Anti-surveillance clothing

I just received notice of a fashion show: not the kind of thing I used to blog here back when I was blogging regularly – hello again BTW, this will be the first post in a revival of this blog, apart from anything else I miss the combination of disciplined regularity and almost random new directions that blogging brings – anyway, the fashion show is by a New York artist, Adam Harvey, who will present various items designed to counter surveillance of different kinds.


There has been a growth in both surveillance and anti-surveillance clothing over the past few years. Back in the 2000s, we saw items like the Bladerunner GPS-enabled jacket – supposedly to enable parents to keep track of their kids but which would probably be more likely to tell them which bus they’d left it on or which friend they’d lent it to – and even earlier, Steve Mann‘s lab had been creating artifacts that combined engineering and art to subvert or reflect surveillance in ways both serious and humorous. More recently we’ve seen anti-surveillance make-up – another art project. But while artists have explored anti-surveillance and sousveillance, the general trend does seem to be towards clothing enabled for surveillance or at least connection into systems which require surveillance of the item or its wearer as part of some augmented reality / ubiquitous computing scenario.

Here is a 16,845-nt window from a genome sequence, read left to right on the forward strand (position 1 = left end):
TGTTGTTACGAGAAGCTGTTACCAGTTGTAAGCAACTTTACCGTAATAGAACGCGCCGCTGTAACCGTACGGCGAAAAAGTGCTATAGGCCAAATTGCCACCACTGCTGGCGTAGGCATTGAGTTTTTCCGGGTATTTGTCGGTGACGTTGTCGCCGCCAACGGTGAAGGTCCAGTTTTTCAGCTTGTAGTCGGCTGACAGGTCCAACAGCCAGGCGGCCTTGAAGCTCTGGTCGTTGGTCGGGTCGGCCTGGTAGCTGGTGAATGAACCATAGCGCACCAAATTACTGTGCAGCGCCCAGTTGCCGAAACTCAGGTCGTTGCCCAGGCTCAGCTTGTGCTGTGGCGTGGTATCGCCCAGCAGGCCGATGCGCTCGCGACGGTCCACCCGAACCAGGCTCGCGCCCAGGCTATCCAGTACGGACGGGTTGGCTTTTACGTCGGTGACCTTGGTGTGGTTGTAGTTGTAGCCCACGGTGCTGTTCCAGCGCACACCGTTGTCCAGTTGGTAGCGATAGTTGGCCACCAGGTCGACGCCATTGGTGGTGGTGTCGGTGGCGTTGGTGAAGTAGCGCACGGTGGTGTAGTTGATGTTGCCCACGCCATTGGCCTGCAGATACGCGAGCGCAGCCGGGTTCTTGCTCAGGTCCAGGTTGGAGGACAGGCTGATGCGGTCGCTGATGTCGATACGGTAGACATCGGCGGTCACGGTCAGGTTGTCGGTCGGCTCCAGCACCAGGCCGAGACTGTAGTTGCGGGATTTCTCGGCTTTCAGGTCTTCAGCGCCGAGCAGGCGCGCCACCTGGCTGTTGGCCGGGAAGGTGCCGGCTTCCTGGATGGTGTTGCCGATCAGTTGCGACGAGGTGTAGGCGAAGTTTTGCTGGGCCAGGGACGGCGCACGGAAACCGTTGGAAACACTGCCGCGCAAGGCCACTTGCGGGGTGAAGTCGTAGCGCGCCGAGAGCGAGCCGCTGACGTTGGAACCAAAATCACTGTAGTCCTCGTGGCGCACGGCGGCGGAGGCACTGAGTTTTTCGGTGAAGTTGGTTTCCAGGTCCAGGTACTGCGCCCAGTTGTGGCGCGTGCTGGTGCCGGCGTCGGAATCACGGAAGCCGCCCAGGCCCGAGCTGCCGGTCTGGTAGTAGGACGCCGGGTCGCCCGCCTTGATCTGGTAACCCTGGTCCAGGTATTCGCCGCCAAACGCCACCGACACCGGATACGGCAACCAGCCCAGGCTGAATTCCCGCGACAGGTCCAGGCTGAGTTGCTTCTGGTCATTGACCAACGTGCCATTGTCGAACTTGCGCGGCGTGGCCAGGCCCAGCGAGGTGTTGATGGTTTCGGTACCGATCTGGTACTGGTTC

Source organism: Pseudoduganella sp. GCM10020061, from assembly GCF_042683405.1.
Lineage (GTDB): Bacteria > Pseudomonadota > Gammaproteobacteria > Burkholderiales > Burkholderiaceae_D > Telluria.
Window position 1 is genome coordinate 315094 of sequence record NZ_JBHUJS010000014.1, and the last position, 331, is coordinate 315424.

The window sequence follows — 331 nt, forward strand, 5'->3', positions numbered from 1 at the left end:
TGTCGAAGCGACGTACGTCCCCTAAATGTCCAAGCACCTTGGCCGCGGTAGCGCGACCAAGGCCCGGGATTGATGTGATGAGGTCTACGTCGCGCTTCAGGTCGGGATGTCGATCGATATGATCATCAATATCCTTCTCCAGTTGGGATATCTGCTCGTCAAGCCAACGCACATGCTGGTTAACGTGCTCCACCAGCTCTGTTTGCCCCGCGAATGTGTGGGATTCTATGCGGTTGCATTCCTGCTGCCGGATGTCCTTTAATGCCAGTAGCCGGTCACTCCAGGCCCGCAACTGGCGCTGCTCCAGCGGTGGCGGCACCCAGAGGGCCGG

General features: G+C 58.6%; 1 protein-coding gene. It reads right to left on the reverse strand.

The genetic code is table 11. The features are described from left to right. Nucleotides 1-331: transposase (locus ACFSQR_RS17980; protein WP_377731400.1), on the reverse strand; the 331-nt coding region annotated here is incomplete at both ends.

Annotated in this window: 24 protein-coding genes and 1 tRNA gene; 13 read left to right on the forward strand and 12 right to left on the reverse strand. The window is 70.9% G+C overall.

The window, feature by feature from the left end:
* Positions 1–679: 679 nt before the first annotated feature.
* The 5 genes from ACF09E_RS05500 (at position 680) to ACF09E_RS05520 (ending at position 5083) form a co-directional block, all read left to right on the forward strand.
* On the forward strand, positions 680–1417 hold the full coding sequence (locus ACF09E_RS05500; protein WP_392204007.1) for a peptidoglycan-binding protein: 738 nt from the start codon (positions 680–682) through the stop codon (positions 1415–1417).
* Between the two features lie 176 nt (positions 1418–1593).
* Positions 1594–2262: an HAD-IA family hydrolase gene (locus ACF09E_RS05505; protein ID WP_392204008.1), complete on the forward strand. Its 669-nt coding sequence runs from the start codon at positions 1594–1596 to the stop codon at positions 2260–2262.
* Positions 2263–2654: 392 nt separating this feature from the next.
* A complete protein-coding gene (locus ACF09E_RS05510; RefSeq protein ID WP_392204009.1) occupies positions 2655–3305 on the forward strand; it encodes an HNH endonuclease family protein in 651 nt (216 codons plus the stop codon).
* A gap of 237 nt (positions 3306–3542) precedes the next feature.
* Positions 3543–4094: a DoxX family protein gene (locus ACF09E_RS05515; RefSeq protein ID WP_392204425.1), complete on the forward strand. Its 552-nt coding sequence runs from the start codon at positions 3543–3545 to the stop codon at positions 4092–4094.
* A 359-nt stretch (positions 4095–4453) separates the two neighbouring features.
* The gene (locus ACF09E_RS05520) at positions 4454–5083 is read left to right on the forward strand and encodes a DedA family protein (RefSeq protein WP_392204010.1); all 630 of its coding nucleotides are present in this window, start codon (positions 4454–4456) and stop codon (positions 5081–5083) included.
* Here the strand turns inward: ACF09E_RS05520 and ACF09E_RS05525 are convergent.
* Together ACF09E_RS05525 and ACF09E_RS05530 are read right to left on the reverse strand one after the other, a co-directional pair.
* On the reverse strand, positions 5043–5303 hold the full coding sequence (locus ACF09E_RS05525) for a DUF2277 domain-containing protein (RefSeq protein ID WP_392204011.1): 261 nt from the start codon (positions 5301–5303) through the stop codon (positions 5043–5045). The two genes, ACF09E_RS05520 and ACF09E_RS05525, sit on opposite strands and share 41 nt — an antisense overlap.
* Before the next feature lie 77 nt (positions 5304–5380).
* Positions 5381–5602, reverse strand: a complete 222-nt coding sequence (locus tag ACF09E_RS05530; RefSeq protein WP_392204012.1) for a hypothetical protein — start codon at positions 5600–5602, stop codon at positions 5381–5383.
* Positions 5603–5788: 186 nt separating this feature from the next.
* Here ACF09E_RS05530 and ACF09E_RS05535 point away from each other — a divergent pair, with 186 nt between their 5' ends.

Author: David

I'm David Murakami Wood. I live on Wolfe Island, in Ontario, and am Canada Research Chair (Tier II) in Surveillance Studies and an Associate Professor at Queen's University, Kingston.

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